Security Onion includes Zeek for network protocol analysis and metadata. From https://www.zeek.org/:

Zeek is a powerful network analysis framework that is much different from the typical IDS you may know. (Zeek is the new name for the long-established Bro system. Note that parts of the system retain the “Bro” name, and it also often appears in the documentation and distributions.)

Zeek logs are sent to Elasticsearch for parsing and storage and can then be found in Dashboards, Hunt, and Kibana. Here’s an example of Zeek logs in Hunt:


Community ID

Security Onion enables Zeek’s built-in support for Community ID.

Packet Loss and Capture Loss

Zeek reports both packet loss and capture loss and you can find graphs of these in InfluxDB. If Zeek reports packet loss, then you most likely need to adjust the number of Zeek workers as shown below or filter out traffic using BPF. If Zeek is reporting capture loss but no packet loss, this usually means that the capture loss is happening upstream in the tap or span port itself.


You can configure Zeek by going to Administration –> Configuration –> zeek.


Zeek logs are consumed by the Elastic Agent (managed by Elastic Fleet) so if you want to configure which Zeek logs are excluded, you can go to Administration –> Configuration –> elasticfleet –> logging –> zeek –> excluded.



The HOME_NET variable defines the networks that are considered home networks (those networks that you are monitoring and defending). The default value is RFC1918 private address space (,, and You can modify this default value by going to Administration –> Configuration –> zeek –> config –> networks –> HOME_NET.


Zeek uses AF-PACKET so that you can spin up multiple Zeek workers to handle more traffic.

If you have multiple physical CPUs, you’ll most likely want to pin sniffing processes to a CPU in the same Non-Uniform Memory Access (NUMA) domain that your sniffing NIC is bound to. Accessing a CPU in the same NUMA domain is faster than across a NUMA domain.


For more information about determining NUMA domains using lscpu and lstopo, please see https://github.com/brokenscripts/cpu_pinning.

You can modify Zeek worker count by going to Administration –> Configuration –> zeek –> config –> node –> workers.


Zeek can be disabled by going to Administration –> Configuration –> zeek –> enabled.


To forward Zeek logs to an external syslog collector, please see the Syslog Output section.


Zeek logs are stored in /nsm/zeek/logs. They are collected by Elastic Agent, parsed by and stored in Elasticsearch, and viewable in Dashboards, Hunt, and Kibana.

We configure Zeek to output logs in JSON format. If you need to parse those JSON logs from the command line, you can use jq.

Zeek monitors your network traffic and creates logs, such as:


  • TCP/UDP/ICMP connections

  • For more information, see:



  • DNS activity

  • For more information, see:



  • FTP activity

  • For more information, see:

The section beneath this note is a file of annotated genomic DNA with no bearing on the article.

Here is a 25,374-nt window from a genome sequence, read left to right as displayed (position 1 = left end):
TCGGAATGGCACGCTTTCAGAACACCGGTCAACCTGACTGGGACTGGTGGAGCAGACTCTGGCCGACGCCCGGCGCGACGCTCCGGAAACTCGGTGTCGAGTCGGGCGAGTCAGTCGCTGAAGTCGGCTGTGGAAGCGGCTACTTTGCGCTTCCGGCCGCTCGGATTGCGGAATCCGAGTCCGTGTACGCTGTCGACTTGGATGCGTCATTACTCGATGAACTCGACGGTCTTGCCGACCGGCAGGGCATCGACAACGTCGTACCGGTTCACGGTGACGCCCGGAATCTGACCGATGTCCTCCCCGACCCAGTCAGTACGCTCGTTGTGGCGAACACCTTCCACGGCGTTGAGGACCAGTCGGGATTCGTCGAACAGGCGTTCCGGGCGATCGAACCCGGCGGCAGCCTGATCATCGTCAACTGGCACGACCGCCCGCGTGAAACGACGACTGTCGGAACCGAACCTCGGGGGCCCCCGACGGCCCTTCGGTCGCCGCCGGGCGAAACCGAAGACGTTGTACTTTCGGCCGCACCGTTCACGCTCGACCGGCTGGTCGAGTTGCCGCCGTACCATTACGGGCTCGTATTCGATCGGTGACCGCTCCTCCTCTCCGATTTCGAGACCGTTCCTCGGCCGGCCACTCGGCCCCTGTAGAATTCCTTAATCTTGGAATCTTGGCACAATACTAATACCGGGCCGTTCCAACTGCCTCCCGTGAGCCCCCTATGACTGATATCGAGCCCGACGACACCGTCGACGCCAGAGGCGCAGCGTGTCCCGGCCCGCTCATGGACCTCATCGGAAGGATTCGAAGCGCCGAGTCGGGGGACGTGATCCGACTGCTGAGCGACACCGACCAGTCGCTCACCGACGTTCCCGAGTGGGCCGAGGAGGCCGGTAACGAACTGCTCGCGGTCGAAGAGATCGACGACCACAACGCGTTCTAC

• HTTP requests and replies

  • For more information, see:



  • SSL/TLS handshake info

  • For more information, see:



  • Zeek notices

  • For more information, see:


Other Zeek logs

Zeek also provides other logs by default and you can read more about them at https://docs.zeek.org/en/latest/script-reference/log-files.html.

In addition to Zeek’s default logs, we also include protocol analyzers for STUN, TDS, and Wireguard traffic and several different ICS/SCADA protocols. These analyzers are enabled by default.

We also include MITRE BZAR scripts and you can read more about them at https://github.com/mitre-attack/bzar. Please note that the MITRE BZAR scripts are disabled by default. If you would like to enable them, you can do so via Administration –> Configuration –> zeek. Once enabled, you can then check for BZAR detections by going to Dashboards and selecting the Zeek Notice dashboard.

As you can see, Zeek log data can provide a wealth of information to the analyst, all easily accessible through Dashboards, Hunt, or Kibana.


If your network traffic has VLAN tags, then Zeek will log them in conn.log. Dashboards includes a VLAN dashboard which shows this data.


You can add your own intel to /opt/so/saltstack/local/salt/zeek/policy/intel/intel.dat on the manager and it will automatically replicate to all forward nodes. If the /opt/so/saltstack/local/salt/zeek/policy/intel/ directory is empty, you can copy the default files (both intel.dat and __load__.zeek) from /opt/so/saltstack/default/salt/zeek/policy/intel/ as follows:

sudo cp /opt/so/saltstack/default/salt/zeek/policy/intel/* /opt/so/saltstack/local/salt/zeek/policy/intel/

Please note that Zeek is very strict about the format of intel.dat. When editing this file, please follow these guidelines:

  • no leading spaces or lines

  • separate fields with a single literal tab character

  • no trailing spaces or lines

The default intel.dat file follows these guidelines so you can reference it as an example of the proper format.

When finished editing intel.dat, run sudo salt $SENSORNAME_$ROLE state.highstate to sync /opt/so/saltstack/local/salt/zeek/policy/intel/ to /opt/so/conf/zeek/policy/intel/. If you have a distributed deployment with separate forward nodes, it may take up to 15 minutes for intel to sync to the forward nodes.

If you experience an error, or do not notice /nsm/zeek/logs/current/intel.log being generated, try having a look in /nsm/zeek/logs/current/reporter.log for clues. You may also want to restart Zeek after making changes by running sudo so-zeek-restart.

Diagnostic Logging

Zeek diagnostic logs can be found in /nsm/zeek/logs/. Look for files like reporter.log, stats.log, stderr.log, and stdout.log. Depending on what you’re looking for, you may also need to look at the Docker logs for the container:

sudo docker logs so-zeek

More Information


For more information about Zeek, please see https://www.zeek.org/.